Ulster University technology bringing electricity to sub-Saharan villages
Centre for Sustainable Technologies using PV and solar thermal systems in Botswana and Zimbabwe
The SolaFin2Go project involved the provision of entry-level solar systems to a school and teachers’ homes in Jamataka, Botswana.
A team at the Ulster University Centre for Sustainable Technologies (CST) is helping households in sub-Saharan Africa to access affordable electricity and hot water. The team has been working in Botswana and Zimbabwe over the past three years in three projects utilising novel photovoltaic (PV) and patented solar thermal technologies developed at Ulster University.
According to Dr Mervyn Smyth of CST, more than 600 million people in sub-Saharan Africa live without access to electricity and 90 per cent of the population burn solid fuel for cooking, boiling water, lighting and heating. This gives rise to a number of issues including poor health and wellbeing and environmental damage which are being exacerbated by population growth and urbanisation.
SolaFin2Go is the first of the projects. This involves the provision of stand-alone solar systems that deliver cost effective and affordable access to electricity and thermal hot water for off-grid, rural households in the village of Jamataka, Botswana.
“The Centre for Sustainable Technologies is tasked with taking research concepts into more impactful arenas,” says Smyth. “We are always on the lookout for interesting areas to exploit the technologies we develop. We also have a spin-out company called Solaform to commercialise the technologies. When Solaform was looking for a commercial partner a guy called Robert Hanna in Botswana contacted us.”
Hanna’s company was helping people access finance to fund solar installations in Botswana so was a natural partner for a project. “We looked around and got funding from Innovate UK for the SolaFin2Go project in Botswana,” says Smyth.
The project involved the provision of entry-level solar systems to a school and teachers’ homes in Jamataka. The systems comprised a combination of technologies including solar PV and a highly-innovative solar thermal device known as Solar Catcher. Developed by the team at CST, the device works like a thermos flask by taking in the heat of the sun to heat water during the day and storing the heat overnight for use the next day.
The school and homes were kitted out for electricity but were never provided with it because the grid hasn’t reached the village yet. “This was a perfect opportunity to test and prove the concept. They had computers and photocopiers but had to use petrol generators to power them. Put in a solar PV panel to power them and the Solar Catcher to provide hot water. We installed them three years ago and they have proven effective for producing hot water and some electricity.”
The success of SolaFin2Go quickly led to another more ambitious project. “We had set up small energy hubs in homes and we asked ourselves about the possibility of connecting them together. What if we created a distributed network in a village and then connected two villages and then more? There could be sharing and trading power between users and villages and externally back to the grid.”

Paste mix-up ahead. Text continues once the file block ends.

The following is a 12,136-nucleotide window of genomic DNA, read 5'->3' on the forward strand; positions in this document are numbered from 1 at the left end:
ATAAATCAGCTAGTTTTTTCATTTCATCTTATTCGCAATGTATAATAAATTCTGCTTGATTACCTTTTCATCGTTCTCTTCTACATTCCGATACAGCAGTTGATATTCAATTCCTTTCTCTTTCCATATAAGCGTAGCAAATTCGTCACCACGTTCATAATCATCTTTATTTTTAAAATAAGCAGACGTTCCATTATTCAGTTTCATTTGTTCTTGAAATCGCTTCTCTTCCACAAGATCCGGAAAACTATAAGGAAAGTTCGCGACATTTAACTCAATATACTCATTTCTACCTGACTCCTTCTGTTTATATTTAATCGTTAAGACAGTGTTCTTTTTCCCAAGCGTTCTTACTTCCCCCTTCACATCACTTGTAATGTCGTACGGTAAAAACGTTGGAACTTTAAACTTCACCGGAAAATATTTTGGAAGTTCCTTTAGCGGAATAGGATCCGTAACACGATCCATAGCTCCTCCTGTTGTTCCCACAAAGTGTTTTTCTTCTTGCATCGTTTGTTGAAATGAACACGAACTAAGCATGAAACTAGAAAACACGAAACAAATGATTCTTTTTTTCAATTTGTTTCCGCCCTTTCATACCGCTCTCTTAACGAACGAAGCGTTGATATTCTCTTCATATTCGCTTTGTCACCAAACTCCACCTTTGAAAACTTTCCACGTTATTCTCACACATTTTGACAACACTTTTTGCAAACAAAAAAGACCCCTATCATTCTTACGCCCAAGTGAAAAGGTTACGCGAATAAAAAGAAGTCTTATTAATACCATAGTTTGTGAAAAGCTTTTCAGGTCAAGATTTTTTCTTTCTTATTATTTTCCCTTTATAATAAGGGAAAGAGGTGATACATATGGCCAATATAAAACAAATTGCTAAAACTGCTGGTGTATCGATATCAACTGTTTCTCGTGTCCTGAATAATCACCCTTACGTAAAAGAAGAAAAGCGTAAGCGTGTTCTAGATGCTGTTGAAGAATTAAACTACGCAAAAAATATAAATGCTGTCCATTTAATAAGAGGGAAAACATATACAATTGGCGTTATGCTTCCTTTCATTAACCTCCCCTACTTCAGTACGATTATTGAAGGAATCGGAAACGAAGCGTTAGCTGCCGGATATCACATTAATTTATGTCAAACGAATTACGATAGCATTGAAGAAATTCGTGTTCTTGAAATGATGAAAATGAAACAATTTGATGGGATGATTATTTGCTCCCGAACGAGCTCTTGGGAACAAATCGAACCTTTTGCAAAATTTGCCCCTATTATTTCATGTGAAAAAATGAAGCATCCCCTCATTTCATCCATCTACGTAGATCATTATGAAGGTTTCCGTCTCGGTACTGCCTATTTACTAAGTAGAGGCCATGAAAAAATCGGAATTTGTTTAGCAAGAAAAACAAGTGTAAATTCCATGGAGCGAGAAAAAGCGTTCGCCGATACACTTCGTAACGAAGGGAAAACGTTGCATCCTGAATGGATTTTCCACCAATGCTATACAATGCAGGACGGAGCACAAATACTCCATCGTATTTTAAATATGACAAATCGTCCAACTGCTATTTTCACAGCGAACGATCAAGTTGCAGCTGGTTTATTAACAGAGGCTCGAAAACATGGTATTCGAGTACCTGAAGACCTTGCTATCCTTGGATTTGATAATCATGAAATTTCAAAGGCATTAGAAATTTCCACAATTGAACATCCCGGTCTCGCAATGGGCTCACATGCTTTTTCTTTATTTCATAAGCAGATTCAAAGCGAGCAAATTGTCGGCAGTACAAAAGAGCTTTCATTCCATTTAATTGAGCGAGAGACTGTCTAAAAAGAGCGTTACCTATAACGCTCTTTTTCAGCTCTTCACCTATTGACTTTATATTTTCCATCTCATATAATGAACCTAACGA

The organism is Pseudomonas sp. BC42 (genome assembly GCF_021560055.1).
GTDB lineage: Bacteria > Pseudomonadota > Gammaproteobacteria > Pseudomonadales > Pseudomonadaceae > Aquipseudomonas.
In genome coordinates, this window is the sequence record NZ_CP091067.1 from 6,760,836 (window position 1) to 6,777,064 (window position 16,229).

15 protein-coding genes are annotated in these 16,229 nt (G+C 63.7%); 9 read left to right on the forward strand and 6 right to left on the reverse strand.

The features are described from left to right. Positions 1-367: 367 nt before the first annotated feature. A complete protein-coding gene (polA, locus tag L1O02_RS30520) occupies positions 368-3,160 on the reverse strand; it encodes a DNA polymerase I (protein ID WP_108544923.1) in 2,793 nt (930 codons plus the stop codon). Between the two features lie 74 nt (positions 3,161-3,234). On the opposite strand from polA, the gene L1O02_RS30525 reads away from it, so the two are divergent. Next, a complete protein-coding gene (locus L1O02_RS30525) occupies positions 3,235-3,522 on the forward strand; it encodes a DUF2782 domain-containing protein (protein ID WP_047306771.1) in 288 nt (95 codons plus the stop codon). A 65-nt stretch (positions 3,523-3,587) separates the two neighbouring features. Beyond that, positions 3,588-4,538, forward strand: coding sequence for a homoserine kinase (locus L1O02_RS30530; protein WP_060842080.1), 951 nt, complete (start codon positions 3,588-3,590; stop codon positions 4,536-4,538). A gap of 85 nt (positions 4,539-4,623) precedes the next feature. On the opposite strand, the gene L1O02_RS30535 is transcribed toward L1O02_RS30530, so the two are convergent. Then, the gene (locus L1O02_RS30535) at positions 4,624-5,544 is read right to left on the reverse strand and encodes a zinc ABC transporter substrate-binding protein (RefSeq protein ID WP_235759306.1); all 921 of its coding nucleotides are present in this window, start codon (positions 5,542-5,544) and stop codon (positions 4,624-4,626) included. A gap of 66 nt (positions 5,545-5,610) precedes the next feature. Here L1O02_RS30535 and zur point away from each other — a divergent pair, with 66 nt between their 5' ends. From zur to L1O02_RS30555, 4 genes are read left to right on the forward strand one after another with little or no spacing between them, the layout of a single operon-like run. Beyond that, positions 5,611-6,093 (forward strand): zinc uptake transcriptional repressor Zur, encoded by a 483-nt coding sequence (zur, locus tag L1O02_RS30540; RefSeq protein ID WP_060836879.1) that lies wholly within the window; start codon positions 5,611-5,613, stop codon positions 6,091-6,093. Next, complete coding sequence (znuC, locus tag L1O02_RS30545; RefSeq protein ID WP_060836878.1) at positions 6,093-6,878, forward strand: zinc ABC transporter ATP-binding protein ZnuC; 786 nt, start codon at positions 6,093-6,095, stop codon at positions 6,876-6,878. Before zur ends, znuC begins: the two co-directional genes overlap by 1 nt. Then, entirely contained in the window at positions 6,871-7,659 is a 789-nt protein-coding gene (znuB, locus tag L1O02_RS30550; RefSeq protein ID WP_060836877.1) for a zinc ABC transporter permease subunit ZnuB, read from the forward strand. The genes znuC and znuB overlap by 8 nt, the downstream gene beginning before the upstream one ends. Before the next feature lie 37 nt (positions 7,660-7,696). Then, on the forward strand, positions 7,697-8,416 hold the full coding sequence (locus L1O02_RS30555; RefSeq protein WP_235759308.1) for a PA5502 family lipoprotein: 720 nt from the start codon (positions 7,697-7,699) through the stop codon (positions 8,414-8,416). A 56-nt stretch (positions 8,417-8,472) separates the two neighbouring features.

Those thoughts and questions became the SolaNetwork project which provides a scaled-up interconnected solar system to form virtual and physical node-to-node networks. Energy security is delivered through a core community solar power, battery bank and communications hub which provides electricity, hot water and internet access to support essential public services and facilitate battery trading.
This could have particular benefits for people who can’t afford a solar system or whose houses are not structurally strong enough to support one. “You can have a centralised solar PV hub to charge batteries. People can hire them and use them for a few days to charge their phones and so on.”
The aim is to have these hubs and networks owned and operated by a Desco (distributed energy services company) owned by the village. “There could be commercial opportunities here with the Desco repaying investors who fund the systems,” adds Smyth.
SolaNetwork has led on to the SwanaSmartStore project which is developing intelligent solar storage systems which will provide reliable and affordable household energy access and sustainable support for weak and stressed electricity grids in Zimbabwe and Botswana. “A lot of homes there are connected to weak grids and suffer from a lot of black and brown outs. By generating power for people not connected as well as those with unreliable grid connections we can give them electricity and hot water security.”
Smyth points to the added commercial potential of these projects. “There are so many spin-offs possible. There could be entrepreneurial activity based around the community energy hubs. People could open hairdressers and barbers and so on using the hot water and electricity. And communities could sweat the assets by using excess electricity either to charge batteries or sell back to the grid. These communities could become energy prosumers.”